March 29, 1969. The date that Ronald Ridenhour, a 23-year-old recently returned veteran from Vietnam would pen a letter to President Richard M. Nixon, Defense Secretary Melvin R. Laird, and members of Congress sharing his findings and the moment that would serve as inspiration for the Ridenhour Prizes.

Ron Ridenhour walks down a street in Saigon, Vietnam in 1971. (Photo: manhhai / Flickr)

“Gentlemen,” he began, “It was in late April, 1968 that I first heard of ‘Pinkville’ and what allegedly happened there.” In the pages that followed, Ron Ridenhour became the whistleblower who prompted investigations of My Lai, the worst known atrocity of the Vietnam War. While he was still deployed, Ron sought out soldiers who had witnessed the massacre. “I became determined to ask them about ‘Pinkville,’” he wrote.

In an early demonstration of the skills that would later serve him so well as an investigative journalist, Ron tracked down American servicemembers who were there that day, persuaded them to tell him what happened, and included their stories in his letter calling for an investigation. In doing so, he prevented a cover-up and changed the way American citizens thought and talked about the war in Vietnam.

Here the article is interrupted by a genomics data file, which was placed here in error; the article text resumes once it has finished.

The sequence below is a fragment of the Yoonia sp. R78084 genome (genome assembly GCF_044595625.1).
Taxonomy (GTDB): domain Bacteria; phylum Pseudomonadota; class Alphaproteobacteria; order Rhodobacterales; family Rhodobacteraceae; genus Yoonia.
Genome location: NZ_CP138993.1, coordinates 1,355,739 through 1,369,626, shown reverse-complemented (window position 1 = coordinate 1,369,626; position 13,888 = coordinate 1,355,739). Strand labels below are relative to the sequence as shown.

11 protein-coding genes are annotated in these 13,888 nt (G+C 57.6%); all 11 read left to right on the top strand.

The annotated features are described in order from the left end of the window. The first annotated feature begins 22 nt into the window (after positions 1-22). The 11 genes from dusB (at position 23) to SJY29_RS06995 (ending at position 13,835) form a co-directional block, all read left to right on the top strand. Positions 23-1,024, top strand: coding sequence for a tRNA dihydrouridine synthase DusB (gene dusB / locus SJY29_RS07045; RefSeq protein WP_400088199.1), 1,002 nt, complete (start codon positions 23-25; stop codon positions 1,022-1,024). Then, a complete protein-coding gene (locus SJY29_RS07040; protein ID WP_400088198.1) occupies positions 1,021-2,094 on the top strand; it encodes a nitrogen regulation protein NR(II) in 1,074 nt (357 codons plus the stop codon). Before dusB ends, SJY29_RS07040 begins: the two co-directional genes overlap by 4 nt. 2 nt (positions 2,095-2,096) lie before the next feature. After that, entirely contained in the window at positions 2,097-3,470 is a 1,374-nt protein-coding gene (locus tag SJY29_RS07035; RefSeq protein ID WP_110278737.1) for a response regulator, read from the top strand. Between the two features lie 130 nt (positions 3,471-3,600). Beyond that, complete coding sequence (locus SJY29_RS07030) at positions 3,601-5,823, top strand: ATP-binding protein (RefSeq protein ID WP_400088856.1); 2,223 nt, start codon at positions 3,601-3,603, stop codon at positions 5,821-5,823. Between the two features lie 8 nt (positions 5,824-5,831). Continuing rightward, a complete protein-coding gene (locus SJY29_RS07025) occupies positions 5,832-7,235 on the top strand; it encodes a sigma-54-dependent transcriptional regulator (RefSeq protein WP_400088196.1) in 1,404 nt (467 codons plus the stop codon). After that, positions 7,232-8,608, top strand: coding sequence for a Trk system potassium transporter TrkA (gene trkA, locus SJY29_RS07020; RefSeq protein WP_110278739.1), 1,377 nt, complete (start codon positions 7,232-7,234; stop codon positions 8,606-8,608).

Ron Ridenhour's letter to Congress, March 29, 1969.

In his letter, Ron explained to his elected representatives why he’d taken these extraordinary steps: “I remain irrevocably persuaded that if you and I do truly believe in the principles of justice and the equality of every man, however humble, before the law, that form the very backbone that this country is founded on,” he wrote, “then we must press forward a widespread and public investigation of this matter.” The Ridenhour Prizes were created to memorialize that spirit of fearless truth-telling, a spirit Ron Ridenhour displayed throughout his life and career. Ron’s courage and commitment to justice are reflected in all our honorees, each of whom have persevered in acts of truth-telling that strengthen our democracy and illuminate a more just vision of society.